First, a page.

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The Morning Dispatch: Is There a Way Forward for an Expanded Child Tax Credit?
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The Morning Dispatch: Is There a Way Forward for an Expanded Child Tax Credit?

Democrats and Republicans differ on how such a measure should be constructed.

Happy Tuesday! Welcome to Day 2 of what writer Helena Fitzgerald has coined “Dead Week.” 

Can you write a daily newsletter when there is no news? We’re trying our best!

Quick Hits: Today’s Top Stories

  • After updating its guidance for health care workers last week, the Centers for Disease Control on Monday shortened its quarantine and isolation recommendations—from 10 days to five—for all Americans who test positive for COVID-19, provided they are asymptomatic. “CDC’s updated recommendations for isolation and quarantine balance what we know about the spread of the virus and the protection provided by vaccination and booster doses,” CDC Director Dr. Rochelle Walensky said. “These updates ensure people can safely continue their daily lives.”

  • The NBA also updated its COVID-19 protocols on Monday to allow vaccinated players and coaches who test positive for the virus but are asymptomatic to return to action after two negative tests 24 hours apart or six days, whichever comes first.

  • President Biden on Monday signed into law the approximately $770 billion National Defense Authorization Act for fiscal 2022. 

  • The Taliban dissolved Afghanistan’s Independent Election Commission, Electoral Complaint Commission, Ministry for Peace, and Ministry of Parliamentarian Affairs on Sunday, with spokesman Bilal Karimi telling reporters they are “unnecessary institutes for the current situation in Afghanistan.”

The Expanded Child Tax Credit: One-Hit Wonder?

(Photo by Alex Wong/Getty Images)

With the ill-fated Build Back Better Act, Democratic lawmakers were seeking not only to create new entitlements—universal, taxpayer-funded preschool education chief among them—but to extend several existing ones, as well. In a piece for the site today, Harvest takes a look at the fate of the expanded child tax credit, which the BBB would have continued for one year. As it stands, the final checks were sent to American families on December 15.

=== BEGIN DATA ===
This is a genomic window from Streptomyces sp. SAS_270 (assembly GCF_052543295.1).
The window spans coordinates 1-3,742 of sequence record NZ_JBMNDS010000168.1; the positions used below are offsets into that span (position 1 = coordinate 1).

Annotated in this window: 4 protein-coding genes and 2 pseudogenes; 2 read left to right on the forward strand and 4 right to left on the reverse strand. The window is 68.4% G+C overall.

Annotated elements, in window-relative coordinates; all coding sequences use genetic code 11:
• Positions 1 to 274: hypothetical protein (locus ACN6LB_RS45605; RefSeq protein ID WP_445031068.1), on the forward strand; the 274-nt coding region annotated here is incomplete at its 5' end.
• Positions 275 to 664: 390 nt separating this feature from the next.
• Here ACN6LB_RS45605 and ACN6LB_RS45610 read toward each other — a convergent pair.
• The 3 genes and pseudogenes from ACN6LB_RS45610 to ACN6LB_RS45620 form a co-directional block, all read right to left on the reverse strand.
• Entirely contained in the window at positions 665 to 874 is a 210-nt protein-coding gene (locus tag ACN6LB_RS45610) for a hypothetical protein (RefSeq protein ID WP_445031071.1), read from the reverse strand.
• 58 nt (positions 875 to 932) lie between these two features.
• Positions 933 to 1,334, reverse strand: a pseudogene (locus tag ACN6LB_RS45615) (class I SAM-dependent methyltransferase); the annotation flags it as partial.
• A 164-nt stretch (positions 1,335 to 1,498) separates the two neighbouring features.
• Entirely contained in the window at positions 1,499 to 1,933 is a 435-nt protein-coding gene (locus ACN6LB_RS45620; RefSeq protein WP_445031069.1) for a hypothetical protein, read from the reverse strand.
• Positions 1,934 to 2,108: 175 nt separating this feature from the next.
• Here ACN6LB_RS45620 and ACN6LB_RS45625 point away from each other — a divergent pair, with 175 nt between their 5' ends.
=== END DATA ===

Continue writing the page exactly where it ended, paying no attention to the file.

The federal child tax credit (CTC) itself is not new—it was created in 1997 and doubled in 2017 by Republicans’ Tax Cuts and Jobs Act (TCJA)—but Democratic lawmakers expanded the program substantially in the American Rescue Plan (ARP) earlier this year.

After TCJA but prior to ARP, parents were eligible to receive up to $2,000 in tax credits every year for each child under 17 they claim as a dependent. The benefit began to phase out at $200,000 of annual income for single filers and $400,000 for married couples filing jointly, and families needed to earn only $2,500 per year in order to qualify. Parents claiming the credit would receive it as one single refund at tax time, and the credit was partially refundable, meaning families with a tax burden smaller than the size of their credit could still receive up to $1,400 per child.

The American Rescue Plan—passed along party lines through the reconciliation process back in March—significantly increased the program’s benefits, raising the maximum credit to $3,000 for every child aged six to 17, and $3,600 for children under 6. The new credit was fully refundable, and for 2021, half of it was paid out in monthly installments, with the remainder set to be meted out in families’ annual tax return. 

According to the IRS, about 35 million families received these monthly checks, which were for up to $250 per child aged 6 to 17, and up to $300 per child below the age of 6.

But the ARP expanded the CTC only through 2021, as Democrats expected the program to be popular enough they could easily extend it again later in the year. Sen. Joe Manchin of West Virginia had other plans.

As we wrote in a TMD earlier this month, the Build Back Better Act (BBB) relied on a series of expiration dates and sunset clauses to artificially shrink the overall size of the legislation. Purely as written, the nonpartisan Congressional Budget Office (CBO) estimated BBB would add about $160 billion to the deficit over the next decade. But if all the programs were extended for the full 10 years, the CBO projected the bill would increase the deficit by $3 trillion. The child tax credit ($185 billion for one year, $1.6 trillion for 10) accounted for most of the discrepancy.

Manchin  isn’t opposed to the enhanced credit—which has been depositing $250 to $300 per child in most parents’ bank accounts every month since July—in and of itself, saying this week he “believes” in it and thinks it “works great to help people.” But Manchin is frustrated by Democrats’ efforts to use what he called “shell games” and “budget gimmicks” to artificially shrink the size of BBB. “None of us should ever misrepresent to the American people what the real cost of legislation is,” he declared last month.